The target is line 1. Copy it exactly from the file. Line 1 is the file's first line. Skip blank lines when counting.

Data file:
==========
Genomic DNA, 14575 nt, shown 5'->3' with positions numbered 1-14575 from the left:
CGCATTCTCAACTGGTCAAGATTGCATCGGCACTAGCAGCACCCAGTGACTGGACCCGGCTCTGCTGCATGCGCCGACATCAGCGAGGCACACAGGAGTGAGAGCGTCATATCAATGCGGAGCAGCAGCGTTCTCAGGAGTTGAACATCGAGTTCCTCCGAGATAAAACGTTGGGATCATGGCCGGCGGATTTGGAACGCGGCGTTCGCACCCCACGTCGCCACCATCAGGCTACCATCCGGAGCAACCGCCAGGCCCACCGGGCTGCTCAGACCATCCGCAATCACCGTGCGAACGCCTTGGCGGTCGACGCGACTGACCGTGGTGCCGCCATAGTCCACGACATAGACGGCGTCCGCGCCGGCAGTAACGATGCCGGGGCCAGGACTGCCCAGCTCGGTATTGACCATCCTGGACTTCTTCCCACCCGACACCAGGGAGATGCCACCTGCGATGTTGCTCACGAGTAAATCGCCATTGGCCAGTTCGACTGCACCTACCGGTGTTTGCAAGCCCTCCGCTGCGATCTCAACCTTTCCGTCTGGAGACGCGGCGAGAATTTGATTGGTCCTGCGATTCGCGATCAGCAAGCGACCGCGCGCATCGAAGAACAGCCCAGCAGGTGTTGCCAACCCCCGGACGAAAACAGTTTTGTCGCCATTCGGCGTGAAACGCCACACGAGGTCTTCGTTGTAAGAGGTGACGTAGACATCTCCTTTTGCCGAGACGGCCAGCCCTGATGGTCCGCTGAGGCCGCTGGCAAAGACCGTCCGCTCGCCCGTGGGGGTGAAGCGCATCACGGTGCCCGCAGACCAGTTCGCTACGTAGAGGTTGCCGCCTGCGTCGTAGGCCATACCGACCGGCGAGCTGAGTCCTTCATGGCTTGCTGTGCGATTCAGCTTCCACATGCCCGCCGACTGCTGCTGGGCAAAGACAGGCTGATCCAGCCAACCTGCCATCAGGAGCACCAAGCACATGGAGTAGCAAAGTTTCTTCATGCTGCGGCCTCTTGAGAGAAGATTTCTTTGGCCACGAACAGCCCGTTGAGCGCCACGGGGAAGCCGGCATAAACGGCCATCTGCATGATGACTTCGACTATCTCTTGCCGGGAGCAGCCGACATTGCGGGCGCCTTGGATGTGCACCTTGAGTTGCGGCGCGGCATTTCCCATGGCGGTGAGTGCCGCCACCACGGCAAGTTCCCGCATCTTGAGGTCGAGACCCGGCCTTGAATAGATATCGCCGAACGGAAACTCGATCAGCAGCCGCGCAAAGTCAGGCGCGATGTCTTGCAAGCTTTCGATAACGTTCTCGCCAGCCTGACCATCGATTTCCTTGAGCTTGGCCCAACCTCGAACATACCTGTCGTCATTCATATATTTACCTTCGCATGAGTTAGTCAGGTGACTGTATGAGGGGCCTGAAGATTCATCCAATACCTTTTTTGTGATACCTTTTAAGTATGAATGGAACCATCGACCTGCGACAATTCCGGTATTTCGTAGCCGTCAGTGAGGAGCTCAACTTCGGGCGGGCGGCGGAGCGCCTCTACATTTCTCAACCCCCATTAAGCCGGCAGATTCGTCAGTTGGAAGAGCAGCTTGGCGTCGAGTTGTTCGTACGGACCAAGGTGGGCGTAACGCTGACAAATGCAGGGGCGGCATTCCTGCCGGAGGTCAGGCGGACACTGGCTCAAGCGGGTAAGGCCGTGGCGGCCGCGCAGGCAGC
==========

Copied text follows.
Genomic DNA, 14575 nt, shown 5'->3' with positions numbered 1-14575 from the left: